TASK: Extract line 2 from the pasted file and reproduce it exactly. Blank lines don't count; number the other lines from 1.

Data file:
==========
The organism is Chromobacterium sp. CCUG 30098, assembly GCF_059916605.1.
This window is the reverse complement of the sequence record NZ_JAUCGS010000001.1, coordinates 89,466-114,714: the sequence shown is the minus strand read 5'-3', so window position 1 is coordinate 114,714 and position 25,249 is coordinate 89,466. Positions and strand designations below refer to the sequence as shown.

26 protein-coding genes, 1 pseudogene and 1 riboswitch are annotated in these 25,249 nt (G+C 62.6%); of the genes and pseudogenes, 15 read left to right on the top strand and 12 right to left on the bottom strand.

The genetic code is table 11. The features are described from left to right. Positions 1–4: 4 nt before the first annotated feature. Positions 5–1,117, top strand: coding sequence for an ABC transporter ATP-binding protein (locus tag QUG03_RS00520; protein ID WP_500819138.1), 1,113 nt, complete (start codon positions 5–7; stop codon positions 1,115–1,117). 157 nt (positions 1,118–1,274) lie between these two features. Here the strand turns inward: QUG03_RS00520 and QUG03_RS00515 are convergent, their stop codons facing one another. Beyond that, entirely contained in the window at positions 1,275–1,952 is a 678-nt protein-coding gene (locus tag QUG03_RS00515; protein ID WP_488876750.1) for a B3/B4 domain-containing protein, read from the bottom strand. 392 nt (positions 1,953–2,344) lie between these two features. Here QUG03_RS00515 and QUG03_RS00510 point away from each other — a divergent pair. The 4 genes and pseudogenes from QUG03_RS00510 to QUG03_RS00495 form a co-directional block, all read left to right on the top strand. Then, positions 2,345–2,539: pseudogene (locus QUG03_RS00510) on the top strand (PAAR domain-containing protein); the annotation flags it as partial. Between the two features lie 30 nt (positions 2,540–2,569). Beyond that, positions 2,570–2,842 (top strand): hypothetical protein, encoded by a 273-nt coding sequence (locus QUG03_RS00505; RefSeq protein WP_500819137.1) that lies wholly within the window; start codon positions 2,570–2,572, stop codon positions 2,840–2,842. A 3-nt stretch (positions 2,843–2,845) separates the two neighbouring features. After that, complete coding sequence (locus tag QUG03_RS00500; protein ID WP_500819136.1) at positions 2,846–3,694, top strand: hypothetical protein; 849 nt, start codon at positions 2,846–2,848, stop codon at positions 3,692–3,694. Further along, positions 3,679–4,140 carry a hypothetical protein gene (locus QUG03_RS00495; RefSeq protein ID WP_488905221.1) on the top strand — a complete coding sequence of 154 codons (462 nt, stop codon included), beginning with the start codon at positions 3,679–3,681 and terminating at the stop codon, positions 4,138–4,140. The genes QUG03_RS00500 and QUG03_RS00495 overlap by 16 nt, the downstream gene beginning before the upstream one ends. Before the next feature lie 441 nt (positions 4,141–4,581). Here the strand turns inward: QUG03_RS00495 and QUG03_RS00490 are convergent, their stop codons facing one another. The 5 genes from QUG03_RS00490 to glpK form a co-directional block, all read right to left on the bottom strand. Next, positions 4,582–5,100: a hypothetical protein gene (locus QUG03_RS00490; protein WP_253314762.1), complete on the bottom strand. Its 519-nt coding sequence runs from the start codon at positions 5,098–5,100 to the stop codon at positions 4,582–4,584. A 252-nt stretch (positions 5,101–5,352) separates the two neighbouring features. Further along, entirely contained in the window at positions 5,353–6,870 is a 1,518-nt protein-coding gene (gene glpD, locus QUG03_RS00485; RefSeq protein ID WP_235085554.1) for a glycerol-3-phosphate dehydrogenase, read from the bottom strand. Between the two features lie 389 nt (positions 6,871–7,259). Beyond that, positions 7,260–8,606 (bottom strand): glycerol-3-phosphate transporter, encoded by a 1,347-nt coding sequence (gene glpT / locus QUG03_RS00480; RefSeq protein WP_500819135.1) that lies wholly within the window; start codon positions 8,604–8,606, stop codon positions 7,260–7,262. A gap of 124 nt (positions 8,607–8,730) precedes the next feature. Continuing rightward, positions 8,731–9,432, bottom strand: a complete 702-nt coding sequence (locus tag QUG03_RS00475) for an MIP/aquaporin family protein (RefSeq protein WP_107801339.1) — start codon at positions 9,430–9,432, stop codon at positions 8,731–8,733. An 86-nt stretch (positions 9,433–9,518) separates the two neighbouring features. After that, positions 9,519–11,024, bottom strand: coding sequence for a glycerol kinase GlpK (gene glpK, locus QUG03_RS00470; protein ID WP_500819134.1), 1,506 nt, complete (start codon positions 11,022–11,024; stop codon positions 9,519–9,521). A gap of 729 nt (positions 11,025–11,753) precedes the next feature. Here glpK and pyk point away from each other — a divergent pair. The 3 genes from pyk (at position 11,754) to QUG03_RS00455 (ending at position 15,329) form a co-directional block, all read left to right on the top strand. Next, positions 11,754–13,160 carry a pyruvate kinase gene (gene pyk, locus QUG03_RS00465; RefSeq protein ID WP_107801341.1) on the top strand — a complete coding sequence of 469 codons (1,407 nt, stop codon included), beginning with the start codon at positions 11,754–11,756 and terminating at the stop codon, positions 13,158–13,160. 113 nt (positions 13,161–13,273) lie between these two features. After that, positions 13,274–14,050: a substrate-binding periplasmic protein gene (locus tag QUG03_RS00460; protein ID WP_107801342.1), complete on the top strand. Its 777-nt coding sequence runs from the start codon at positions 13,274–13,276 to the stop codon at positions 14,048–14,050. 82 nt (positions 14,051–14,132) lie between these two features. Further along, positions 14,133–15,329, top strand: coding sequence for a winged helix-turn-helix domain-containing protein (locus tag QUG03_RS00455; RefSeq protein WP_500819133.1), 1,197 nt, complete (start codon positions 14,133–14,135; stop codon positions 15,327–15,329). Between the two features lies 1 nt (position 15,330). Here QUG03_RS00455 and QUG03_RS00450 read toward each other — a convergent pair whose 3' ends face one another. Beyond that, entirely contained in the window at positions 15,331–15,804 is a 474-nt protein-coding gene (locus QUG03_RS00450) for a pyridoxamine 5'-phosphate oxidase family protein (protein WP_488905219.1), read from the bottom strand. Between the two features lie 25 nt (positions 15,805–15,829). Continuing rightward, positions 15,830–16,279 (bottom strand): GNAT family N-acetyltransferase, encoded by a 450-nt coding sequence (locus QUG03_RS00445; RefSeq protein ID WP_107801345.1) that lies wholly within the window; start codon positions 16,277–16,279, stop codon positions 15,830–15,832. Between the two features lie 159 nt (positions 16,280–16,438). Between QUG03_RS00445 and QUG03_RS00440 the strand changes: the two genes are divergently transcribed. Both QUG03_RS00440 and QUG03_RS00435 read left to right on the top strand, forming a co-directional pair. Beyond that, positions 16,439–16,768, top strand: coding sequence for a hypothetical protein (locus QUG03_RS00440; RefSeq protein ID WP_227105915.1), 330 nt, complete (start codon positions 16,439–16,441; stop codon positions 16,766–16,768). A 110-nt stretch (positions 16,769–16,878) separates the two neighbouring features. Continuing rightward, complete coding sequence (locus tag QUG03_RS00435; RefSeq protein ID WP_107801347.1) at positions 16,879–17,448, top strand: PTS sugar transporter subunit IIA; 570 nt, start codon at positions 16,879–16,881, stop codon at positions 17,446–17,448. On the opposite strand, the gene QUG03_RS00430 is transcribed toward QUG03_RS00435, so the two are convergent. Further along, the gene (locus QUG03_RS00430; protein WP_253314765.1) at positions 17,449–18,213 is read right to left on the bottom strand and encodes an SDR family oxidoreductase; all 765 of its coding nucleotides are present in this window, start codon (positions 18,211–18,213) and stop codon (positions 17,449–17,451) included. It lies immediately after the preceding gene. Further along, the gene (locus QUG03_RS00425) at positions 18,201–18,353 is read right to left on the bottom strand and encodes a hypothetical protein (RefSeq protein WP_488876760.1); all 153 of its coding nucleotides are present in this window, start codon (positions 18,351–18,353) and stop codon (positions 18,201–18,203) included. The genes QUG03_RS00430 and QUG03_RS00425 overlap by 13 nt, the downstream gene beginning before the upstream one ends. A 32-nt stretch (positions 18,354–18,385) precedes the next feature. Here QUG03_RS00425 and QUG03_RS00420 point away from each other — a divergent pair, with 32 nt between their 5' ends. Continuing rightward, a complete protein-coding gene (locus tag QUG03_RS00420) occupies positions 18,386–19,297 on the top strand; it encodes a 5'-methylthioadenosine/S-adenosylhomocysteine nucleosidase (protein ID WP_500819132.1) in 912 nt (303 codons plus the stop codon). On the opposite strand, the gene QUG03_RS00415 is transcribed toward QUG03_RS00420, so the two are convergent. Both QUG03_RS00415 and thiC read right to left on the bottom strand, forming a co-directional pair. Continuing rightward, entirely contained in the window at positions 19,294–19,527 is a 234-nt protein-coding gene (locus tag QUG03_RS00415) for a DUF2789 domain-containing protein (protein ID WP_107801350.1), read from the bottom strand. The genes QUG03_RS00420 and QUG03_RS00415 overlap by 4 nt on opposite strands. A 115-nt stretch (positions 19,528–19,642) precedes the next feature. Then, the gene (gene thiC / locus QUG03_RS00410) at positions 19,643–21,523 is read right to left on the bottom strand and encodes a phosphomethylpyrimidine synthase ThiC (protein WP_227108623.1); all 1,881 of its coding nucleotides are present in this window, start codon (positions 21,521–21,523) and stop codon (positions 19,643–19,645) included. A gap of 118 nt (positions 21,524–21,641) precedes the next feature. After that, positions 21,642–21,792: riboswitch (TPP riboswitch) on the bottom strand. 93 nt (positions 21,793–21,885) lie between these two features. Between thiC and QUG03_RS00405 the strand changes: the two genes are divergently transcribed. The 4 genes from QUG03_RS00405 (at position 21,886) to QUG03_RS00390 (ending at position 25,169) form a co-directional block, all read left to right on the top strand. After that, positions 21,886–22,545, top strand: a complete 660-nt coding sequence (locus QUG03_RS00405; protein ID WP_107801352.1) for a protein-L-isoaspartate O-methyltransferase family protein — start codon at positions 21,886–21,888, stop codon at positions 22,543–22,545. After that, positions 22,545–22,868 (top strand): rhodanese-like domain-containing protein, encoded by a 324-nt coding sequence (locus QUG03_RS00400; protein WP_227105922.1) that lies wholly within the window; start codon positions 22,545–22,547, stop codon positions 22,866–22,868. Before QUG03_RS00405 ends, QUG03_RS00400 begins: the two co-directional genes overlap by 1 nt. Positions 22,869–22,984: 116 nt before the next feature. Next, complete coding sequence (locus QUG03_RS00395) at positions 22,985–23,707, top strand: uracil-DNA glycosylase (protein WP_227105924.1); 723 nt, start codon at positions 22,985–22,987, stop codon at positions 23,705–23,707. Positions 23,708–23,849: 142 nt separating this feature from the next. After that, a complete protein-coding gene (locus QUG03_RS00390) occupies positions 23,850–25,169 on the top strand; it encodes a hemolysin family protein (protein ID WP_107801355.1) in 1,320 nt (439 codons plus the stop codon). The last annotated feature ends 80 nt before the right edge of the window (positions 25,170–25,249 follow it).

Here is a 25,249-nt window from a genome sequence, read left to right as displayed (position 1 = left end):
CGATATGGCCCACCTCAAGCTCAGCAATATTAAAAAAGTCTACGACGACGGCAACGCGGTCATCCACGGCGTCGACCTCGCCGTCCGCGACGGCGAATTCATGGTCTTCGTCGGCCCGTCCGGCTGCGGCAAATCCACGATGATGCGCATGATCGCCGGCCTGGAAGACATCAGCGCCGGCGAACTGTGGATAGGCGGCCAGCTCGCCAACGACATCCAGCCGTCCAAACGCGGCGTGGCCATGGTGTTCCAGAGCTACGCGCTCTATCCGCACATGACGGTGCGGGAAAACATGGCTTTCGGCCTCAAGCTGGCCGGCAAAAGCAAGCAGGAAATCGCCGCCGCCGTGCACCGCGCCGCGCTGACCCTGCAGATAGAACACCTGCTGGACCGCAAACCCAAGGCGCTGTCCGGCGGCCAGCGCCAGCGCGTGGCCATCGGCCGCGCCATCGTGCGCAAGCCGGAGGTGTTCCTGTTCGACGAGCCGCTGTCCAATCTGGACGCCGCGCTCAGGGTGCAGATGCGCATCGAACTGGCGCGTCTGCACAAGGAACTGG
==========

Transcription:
This window is the reverse complement of the sequence record NZ_JAUCGS010000001.1, coordinates 89,466-114,714: the sequence shown is the minus strand read 5'-3', so window position 1 is coordinate 114,714 and position 25,249 is coordinate 89,466. Positions and strand designations below refer to the sequence as shown.